Stupid Idea From The Bush Administration
January 8, 2003
The idea that taxes should be cut on dividends is a major
part of the economic policies of the Republican administration,
seeking to once again give a huge tax break to their major
donors at the expense of the American economy and the vast
majority of its citizens.
For the time being, let us ignore the allegations that this
tax cut will primarily benefit the wealthiest Americans. Should
it be shown that this tax cut to the wealthy will spur the
economy, then it would be a good policy, questions of "fairness"
However, the dividend tax cut will hurt the economy, crush
the stock market, reduce technological innovation with little
First let us look at the results of a 50% tax reduction on
the rate paid by recipients of dividends. What will the result
be? The prices of stocks are ruled by supply and demand. Right
now, dividends are not particularly desirable. The taxes do
cut deeply into the ultimate return provided by dividend paying
stocks. When the tax cut becomes law (actually, even before
the tax cut becomes law) the stocks with a high dividend yield
will become much more desirable since the rate of return will
be increased. According to the laws of supply and demand,
the price of these stocks will go up, thereby dropping the
yield on these stocks to a rate corresponding to the risks
perceived in owning them. In other words, the price of certain
dividend paying stocks will definitely rise. While this will
be good for those who own these dividend paying stocks, it
will be bad for those who hold bonds. After all, if the yield
on bonds is not increased by a corresponding amount, bonds
will be less desirable than dividend paying stocks which provide
a partial tax shelter. Similarly, cds and bank notes will
be less desirable. The result will be an increase in the yield
of bonds and cd's to represent the increased pressure on these
markets caused by the attractiveness of dividend paying stocks.
Guess what happens when the interest rates on bonds and cds
go up, boys and girls? That's right, real interest rates go
up, because banks are not going to lend money at a rate less
than they pay. So, the tax cut on dividends will push the
economy towards recession. In a weak economy, adding pressure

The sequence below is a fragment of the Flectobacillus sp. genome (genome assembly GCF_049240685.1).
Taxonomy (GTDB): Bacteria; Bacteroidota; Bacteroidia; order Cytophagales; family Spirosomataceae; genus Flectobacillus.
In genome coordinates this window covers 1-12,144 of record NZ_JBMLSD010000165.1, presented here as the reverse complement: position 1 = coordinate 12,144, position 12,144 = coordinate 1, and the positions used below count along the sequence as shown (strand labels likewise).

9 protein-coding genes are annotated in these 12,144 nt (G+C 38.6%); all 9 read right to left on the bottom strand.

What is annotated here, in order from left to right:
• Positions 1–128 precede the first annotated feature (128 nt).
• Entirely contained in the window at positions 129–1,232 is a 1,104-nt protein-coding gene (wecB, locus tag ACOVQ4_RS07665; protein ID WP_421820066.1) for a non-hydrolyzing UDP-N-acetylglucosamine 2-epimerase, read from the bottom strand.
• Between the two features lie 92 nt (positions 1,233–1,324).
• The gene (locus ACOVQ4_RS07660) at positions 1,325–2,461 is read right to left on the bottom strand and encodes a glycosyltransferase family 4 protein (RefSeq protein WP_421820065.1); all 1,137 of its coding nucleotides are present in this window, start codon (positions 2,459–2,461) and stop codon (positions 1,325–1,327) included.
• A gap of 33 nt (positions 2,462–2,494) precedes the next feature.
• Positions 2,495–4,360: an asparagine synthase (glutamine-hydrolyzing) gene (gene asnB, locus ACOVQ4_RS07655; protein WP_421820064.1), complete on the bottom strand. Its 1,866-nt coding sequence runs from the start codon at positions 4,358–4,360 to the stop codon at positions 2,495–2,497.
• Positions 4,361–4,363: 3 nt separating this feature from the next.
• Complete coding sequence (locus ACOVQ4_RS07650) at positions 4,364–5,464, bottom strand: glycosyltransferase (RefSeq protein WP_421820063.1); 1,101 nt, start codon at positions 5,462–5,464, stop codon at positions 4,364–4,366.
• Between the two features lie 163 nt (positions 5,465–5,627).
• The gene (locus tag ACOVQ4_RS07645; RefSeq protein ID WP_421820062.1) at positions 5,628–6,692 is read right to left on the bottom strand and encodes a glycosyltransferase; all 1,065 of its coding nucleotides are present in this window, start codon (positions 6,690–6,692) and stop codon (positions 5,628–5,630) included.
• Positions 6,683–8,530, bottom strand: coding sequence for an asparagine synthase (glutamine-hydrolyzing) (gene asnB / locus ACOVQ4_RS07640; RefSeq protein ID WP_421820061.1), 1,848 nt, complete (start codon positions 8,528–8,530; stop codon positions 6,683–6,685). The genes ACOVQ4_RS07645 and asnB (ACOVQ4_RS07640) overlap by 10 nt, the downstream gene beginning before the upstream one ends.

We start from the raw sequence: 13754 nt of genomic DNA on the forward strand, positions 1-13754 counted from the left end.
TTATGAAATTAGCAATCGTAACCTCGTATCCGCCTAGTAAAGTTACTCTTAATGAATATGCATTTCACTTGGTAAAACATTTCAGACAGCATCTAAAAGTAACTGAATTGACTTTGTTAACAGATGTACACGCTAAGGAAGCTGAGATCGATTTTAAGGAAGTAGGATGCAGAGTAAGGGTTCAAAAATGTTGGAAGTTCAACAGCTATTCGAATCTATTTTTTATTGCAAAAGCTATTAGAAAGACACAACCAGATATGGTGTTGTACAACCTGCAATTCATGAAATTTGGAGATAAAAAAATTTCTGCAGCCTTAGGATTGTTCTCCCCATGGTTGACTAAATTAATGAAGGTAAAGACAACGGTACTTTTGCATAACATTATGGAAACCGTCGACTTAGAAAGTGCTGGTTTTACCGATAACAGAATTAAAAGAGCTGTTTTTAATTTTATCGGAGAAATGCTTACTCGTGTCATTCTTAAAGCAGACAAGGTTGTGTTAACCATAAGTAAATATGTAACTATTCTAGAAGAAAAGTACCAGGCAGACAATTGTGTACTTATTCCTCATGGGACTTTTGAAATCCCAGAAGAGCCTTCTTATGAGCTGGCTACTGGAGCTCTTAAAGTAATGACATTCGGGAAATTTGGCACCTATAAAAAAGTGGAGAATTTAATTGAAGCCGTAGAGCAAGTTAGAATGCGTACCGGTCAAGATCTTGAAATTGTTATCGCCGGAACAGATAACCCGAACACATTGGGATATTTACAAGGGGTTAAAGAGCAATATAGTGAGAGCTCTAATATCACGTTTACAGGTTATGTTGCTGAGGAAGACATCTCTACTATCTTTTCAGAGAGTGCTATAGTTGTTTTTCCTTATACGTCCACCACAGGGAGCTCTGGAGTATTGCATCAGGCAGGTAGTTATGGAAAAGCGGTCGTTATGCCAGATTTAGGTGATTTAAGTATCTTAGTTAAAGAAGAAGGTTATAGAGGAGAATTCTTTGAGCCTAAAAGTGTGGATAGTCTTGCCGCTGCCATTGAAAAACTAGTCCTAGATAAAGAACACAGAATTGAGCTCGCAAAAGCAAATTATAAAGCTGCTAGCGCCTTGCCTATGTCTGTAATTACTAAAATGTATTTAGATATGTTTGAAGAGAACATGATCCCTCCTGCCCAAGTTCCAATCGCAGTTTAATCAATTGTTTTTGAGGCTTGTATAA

towards weakness is insane. Corporations are already leery
of expanding, of hiring more workers and of building new plants.
If the price of credit is higher (due to higher bond rates
the corporations could float, or due to higher bank interest
rates) they will be even less likely to expand.
Furthermore, the tax cut will make it more difficult for
local governments to float bond issues for improvements such
as water plants, schools, or other needs. The yields of municipal
bonds are quite low, because of their favored tax status.
If part of that benefit is lost by stock dividends having
a sheltering effect, then municipal will have to increase
their yields to find buyers. Of course, this means the cost
to the taxpayers will increase as the higher bond interest
rates will have to be paid.
Not only is a dividend tax cut recessionary, it will also
crash the stock market further. If stocks do not pay dividends,
they will be less attractive. Growth stocks tend not to pay
dividends, under the theory that they are better able to use
their capital to expand. Therefore, most growth companies
will see their stock price fall. Growth companies are also
at the forefront of technological innovation...after all,
Krogers has little reason to spend much on research and development,
but Intel has great incentive to do so. The technology stocks
(and other growth stocks) will face a dilemna: should they
pay dividends, and thereby use capital that could otherwise
be used for growth or research and development...or should
they not pay dividends, and watch their stock price take a
Perhaps one of the hardest hit stocks will be the new companies.
Since stocks which do not pay dividends will be less attractive,
new companies will see their initial stock offering price
lower than it otherwise would be. There will be less capital
resulting from the IPOs, which will mean it will be more difficult
to start up a company. The start ups could forgo the price
hit by paying dividends... but again, they go public to get
capital to grow the business, and tying up money by paying
out quarterly dividends will only limit their opportunities.
In a nutshell, then, we will see a dividend tax cut that
will likely increase recession pressures, lower the prices
of most stocks and stifle innovation and growth. The tax cut
will put pressure on governments to increase yields on bonds
which will cost all of us more money.
The only benefit would be that those who hold the stocks
will see price appreciation and have more money. Of course,
most people do not only hold dividend paying stocks..so their
benefit will be offset to the extent they own non-dividend
paying stocks or bonds which will see their price decline.
The proposed legislation is simply bad business. The effects
could be ameliorated somewhat capping the tax break to the
first $2,500 of dividend income. This would lessen the negative
impact on the economy and the rest of the market. This would
NOT be "class warfare;" it would be a benefit that would be
available to everyone. It would stop the expected outflow
of major money away from bonds and growth stocks..it would
not be as inflationary...and it would increase interest of
the average investor in returning to the market.
Of course, we know the Republicans don't really care about
those things. After all, they need to payback their rich handlers
at any cost -- even if it tanks the economy, the stock market
and technological innovation.